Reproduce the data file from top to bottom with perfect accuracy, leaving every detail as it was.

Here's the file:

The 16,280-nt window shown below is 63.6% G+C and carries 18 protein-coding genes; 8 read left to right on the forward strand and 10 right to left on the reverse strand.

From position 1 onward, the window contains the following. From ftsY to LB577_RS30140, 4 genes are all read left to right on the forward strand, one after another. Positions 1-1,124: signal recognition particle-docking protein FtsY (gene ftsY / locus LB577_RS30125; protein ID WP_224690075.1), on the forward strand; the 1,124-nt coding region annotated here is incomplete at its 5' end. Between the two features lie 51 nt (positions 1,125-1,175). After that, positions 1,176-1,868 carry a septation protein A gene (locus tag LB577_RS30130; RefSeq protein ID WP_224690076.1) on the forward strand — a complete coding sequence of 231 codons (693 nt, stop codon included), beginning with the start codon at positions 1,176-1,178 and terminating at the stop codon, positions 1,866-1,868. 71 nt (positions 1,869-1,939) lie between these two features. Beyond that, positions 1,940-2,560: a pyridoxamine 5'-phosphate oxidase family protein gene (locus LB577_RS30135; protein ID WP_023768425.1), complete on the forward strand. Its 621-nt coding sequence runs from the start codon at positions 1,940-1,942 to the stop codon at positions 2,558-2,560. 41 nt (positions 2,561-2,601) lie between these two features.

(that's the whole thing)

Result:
The 16,280-nt window shown below is 63.6% G+C and carries 18 protein-coding genes; 8 read left to right on the forward strand and 10 right to left on the reverse strand.

From position 1 onward, the window contains the following. From ftsY to LB577_RS30140, 4 genes are all read left to right on the forward strand, one after another. Positions 1-1,124: signal recognition particle-docking protein FtsY (gene ftsY / locus LB577_RS30125; protein ID WP_224690075.1), on the forward strand; the 1,124-nt coding region annotated here is incomplete at its 5' end. Between the two features lie 51 nt (positions 1,125-1,175). After that, positions 1,176-1,868 carry a septation protein A gene (locus tag LB577_RS30130; RefSeq protein ID WP_224690076.1) on the forward strand — a complete coding sequence of 231 codons (693 nt, stop codon included), beginning with the start codon at positions 1,176-1,178 and terminating at the stop codon, positions 1,866-1,868. 71 nt (positions 1,869-1,939) lie between these two features. Beyond that, positions 1,940-2,560: a pyridoxamine 5'-phosphate oxidase family protein gene (locus LB577_RS30135; protein ID WP_023768425.1), complete on the forward strand. Its 621-nt coding sequence runs from the start codon at positions 1,940-1,942 to the stop codon at positions 2,558-2,560. 41 nt (positions 2,561-2,601) lie between these two features.